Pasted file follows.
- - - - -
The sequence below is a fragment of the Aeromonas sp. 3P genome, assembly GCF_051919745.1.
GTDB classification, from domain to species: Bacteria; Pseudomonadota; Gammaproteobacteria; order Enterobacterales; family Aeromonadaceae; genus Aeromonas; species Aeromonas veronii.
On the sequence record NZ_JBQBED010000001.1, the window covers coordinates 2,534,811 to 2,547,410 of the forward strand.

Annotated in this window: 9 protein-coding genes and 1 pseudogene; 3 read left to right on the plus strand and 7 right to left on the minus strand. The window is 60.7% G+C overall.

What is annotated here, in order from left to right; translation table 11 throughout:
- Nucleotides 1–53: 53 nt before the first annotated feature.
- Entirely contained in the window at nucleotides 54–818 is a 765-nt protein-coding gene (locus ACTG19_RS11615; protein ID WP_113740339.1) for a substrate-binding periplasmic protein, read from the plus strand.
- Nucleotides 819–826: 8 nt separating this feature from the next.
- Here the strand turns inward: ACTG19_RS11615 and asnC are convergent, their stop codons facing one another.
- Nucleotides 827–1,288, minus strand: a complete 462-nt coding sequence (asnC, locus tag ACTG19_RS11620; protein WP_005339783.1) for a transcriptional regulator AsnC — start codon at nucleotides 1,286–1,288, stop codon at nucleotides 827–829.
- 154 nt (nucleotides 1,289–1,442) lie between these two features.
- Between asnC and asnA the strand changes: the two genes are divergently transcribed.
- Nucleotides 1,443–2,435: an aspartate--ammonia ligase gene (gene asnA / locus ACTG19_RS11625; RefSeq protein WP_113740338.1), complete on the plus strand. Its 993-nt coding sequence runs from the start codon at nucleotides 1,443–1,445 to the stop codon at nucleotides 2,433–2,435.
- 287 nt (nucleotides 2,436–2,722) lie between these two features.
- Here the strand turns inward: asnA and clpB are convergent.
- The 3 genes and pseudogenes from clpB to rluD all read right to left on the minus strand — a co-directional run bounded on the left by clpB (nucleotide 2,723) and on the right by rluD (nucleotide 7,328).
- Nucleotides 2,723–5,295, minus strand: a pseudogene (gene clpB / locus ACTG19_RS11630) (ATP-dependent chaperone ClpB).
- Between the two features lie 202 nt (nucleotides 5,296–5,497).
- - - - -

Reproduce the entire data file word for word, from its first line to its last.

The sequence below is a fragment of the Aeromonas sp. 3P genome, assembly GCF_051919745.1.
GTDB classification, from domain to species: Bacteria; Pseudomonadota; Gammaproteobacteria; order Enterobacterales; family Aeromonadaceae; genus Aeromonas; species Aeromonas veronii.
On the sequence record NZ_JBQBED010000001.1, the window covers coordinates 2,534,811 to 2,547,410 of the forward strand.

Annotated in this window: 9 protein-coding genes and 1 pseudogene; 3 read left to right on the plus strand and 7 right to left on the minus strand. The window is 60.7% G+C overall.

What is annotated here, in order from left to right; translation table 11 throughout:
- Nucleotides 1–53: 53 nt before the first annotated feature.
- Entirely contained in the window at nucleotides 54–818 is a 765-nt protein-coding gene (locus ACTG19_RS11615; protein ID WP_113740339.1) for a substrate-binding periplasmic protein, read from the plus strand.
- Nucleotides 819–826: 8 nt separating this feature from the next.
- Here the strand turns inward: ACTG19_RS11615 and asnC are convergent, their stop codons facing one another.
- Nucleotides 827–1,288, minus strand: a complete 462-nt coding sequence (asnC, locus tag ACTG19_RS11620; protein WP_005339783.1) for a transcriptional regulator AsnC — start codon at nucleotides 1,286–1,288, stop codon at nucleotides 827–829.
- 154 nt (nucleotides 1,289–1,442) lie between these two features.
- Between asnC and asnA the strand changes: the two genes are divergently transcribed.
- Nucleotides 1,443–2,435: an aspartate--ammonia ligase gene (gene asnA / locus ACTG19_RS11625; RefSeq protein WP_113740338.1), complete on the plus strand. Its 993-nt coding sequence runs from the start codon at nucleotides 1,443–1,445 to the stop codon at nucleotides 2,433–2,435.
- 287 nt (nucleotides 2,436–2,722) lie between these two features.
- Here the strand turns inward: asnA and clpB are convergent.
- The 3 genes and pseudogenes from clpB to rluD all read right to left on the minus strand — a co-directional run bounded on the left by clpB (nucleotide 2,723) and on the right by rluD (nucleotide 7,328).
- Nucleotides 2,723–5,295, minus strand: a pseudogene (gene clpB / locus ACTG19_RS11630) (ATP-dependent chaperone ClpB).
- Between the two features lie 202 nt (nucleotides 5,296–5,497).